Start your own black history studies
To discover black history, get started by visiting libraries, especially those serving black communities; black museums and cultural centers; black college campuses; black student centers and libraries at colleges; black-oriented bookstores. Attend special programs.Skip to next paragraph
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The best-known museums are in New York, Chicago, Boston, Cleveland, Philadelphia, and Washington. New ones like the Ohio Afro-American Museum and Cultural Center are coming up fast. Now housed in the Ohio Historical Society in Columbus, it will be permanently located on the campus of Wilberforce University , the nation's oldest college that was founded (1856) by blacks.
Scan black periodicals like Ebony magazine and key newspapers such as the Chicago Daily Defender, the Pittsburgh Courier, the Afro-American, and the new National Leader. They are usually found in the racks of most libraries in black communities. Other periodicals include the Journal of Negro History, published by the Association for the Study and Life of the Negro, the Black Scholar, and the Black Collegian.
For a do-it-yourself first step toward more serious study read books like ''Before the Mayflower: A History of Black America,'' by Lerone Bennett, and other books published by the Johnson Publishing Company, or the two-volume study ''Contributions of Black Women to America,'' by Marianna W. Davis, a Benedict College professor. Also, some printed by black publishers such as the Howard University Press.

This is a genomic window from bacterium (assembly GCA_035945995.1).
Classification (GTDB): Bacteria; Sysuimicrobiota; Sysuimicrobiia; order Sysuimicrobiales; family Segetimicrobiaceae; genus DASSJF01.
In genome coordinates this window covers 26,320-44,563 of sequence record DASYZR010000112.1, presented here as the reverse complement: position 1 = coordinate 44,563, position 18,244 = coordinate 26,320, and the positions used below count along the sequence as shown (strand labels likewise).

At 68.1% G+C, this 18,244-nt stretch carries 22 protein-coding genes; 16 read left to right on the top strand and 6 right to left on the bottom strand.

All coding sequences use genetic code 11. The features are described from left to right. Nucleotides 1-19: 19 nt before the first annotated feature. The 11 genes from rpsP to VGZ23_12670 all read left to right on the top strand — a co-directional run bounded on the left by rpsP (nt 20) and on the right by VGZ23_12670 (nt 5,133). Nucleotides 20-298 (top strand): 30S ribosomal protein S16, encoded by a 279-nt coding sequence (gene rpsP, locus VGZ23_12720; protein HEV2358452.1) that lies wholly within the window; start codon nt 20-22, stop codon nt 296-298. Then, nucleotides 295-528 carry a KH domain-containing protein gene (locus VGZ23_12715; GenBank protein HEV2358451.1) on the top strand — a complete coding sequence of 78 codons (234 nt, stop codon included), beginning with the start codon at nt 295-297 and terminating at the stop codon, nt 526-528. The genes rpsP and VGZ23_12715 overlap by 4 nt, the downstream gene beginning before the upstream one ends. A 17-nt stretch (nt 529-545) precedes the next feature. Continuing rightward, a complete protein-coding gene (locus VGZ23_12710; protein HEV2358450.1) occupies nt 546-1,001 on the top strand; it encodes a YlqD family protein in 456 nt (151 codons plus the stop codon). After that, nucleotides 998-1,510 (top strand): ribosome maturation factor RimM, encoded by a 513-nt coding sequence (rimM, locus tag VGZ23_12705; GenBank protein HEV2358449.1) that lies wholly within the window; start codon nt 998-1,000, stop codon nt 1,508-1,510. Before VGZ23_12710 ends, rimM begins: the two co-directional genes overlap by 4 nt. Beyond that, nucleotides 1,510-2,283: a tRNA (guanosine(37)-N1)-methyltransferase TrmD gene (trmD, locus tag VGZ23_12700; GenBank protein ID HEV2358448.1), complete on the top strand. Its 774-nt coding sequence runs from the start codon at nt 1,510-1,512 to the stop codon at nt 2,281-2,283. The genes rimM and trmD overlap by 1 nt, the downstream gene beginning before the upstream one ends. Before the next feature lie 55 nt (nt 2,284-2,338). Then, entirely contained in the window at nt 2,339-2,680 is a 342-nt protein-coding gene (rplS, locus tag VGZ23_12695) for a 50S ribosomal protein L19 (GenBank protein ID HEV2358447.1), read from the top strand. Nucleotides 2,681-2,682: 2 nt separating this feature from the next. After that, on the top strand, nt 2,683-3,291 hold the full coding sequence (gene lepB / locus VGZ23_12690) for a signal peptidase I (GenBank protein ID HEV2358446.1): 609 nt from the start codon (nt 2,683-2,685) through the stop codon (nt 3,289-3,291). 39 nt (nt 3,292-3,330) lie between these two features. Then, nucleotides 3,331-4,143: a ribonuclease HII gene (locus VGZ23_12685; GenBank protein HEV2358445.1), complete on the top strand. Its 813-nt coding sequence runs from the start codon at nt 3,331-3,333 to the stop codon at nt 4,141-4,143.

The better books contain extensive bibliographies of histories, studies, periodical and newspaper stories, and unpublished papers. Among the more challenging references are ''They Came Before Columbus,'' by Ivan Van Sertima; ''From Slavery to Freedom'' and other writings by John Hope Franklin; a four-volume ''Documentary History of the Negro People in the United States,'' by Herbert Aptheker; and numerous books and writings by W. E. B. Du Bois.
And new books are being published: ''Black Children: Their Roots, Culture, and Learning Styles,'' by Janice E. Hale; ''Black Life in Corporate America: Swimming in the Mainstream,'' by George Davis and Glegg Watson; ''Managing Crisis Cities,'' by Bette Woody.
In-depth study may be formally acquired through college black studies programs at some 500 colleges, down from a peak of 1,000.